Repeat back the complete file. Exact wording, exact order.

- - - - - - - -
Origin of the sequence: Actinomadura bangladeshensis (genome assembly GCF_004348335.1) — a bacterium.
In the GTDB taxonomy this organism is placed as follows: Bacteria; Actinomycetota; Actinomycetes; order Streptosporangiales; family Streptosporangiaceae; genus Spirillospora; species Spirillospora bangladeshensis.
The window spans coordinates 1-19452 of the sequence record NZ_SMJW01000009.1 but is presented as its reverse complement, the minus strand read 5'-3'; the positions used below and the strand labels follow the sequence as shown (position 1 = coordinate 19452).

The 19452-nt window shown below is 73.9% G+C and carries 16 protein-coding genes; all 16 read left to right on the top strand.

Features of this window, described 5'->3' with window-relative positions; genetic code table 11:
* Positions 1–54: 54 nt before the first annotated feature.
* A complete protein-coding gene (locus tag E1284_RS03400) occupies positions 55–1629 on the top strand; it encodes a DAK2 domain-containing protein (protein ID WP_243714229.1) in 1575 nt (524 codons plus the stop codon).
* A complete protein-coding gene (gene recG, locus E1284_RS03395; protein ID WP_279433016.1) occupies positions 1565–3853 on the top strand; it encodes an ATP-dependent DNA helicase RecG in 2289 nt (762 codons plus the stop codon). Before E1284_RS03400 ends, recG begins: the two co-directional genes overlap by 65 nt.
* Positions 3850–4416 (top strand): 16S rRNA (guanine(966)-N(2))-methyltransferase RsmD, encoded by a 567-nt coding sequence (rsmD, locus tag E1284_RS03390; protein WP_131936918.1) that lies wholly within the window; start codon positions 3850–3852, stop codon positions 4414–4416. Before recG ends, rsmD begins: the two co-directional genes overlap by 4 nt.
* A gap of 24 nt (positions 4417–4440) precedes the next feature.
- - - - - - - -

Origin of the sequence: Actinomadura bangladeshensis (genome assembly GCF_004348335.1) — a bacterium.
In the GTDB taxonomy this organism is placed as follows: Bacteria; Actinomycetota; Actinomycetes; order Streptosporangiales; family Streptosporangiaceae; genus Spirillospora; species Spirillospora bangladeshensis.
The window spans coordinates 1-19452 of the sequence record NZ_SMJW01000009.1 but is presented as its reverse complement, the minus strand read 5'-3'; the positions used below and the strand labels follow the sequence as shown (position 1 = coordinate 19452).

The 19452-nt window shown below is 73.9% G+C and carries 16 protein-coding genes; all 16 read left to right on the top strand.

Features of this window, described 5'->3' with window-relative positions; genetic code table 11:
* Positions 1–54: 54 nt before the first annotated feature.
* A complete protein-coding gene (locus tag E1284_RS03400) occupies positions 55–1629 on the top strand; it encodes a DAK2 domain-containing protein (protein ID WP_243714229.1) in 1575 nt (524 codons plus the stop codon).
* A complete protein-coding gene (gene recG, locus E1284_RS03395; protein ID WP_279433016.1) occupies positions 1565–3853 on the top strand; it encodes an ATP-dependent DNA helicase RecG in 2289 nt (762 codons plus the stop codon). Before E1284_RS03400 ends, recG begins: the two co-directional genes overlap by 65 nt.
* Positions 3850–4416 (top strand): 16S rRNA (guanine(966)-N(2))-methyltransferase RsmD, encoded by a 567-nt coding sequence (rsmD, locus tag E1284_RS03390; protein WP_131936918.1) that lies wholly within the window; start codon positions 3850–3852, stop codon positions 4414–4416. Before recG ends, rsmD begins: the two co-directional genes overlap by 4 nt.
* A gap of 24 nt (positions 4417–4440) precedes the next feature.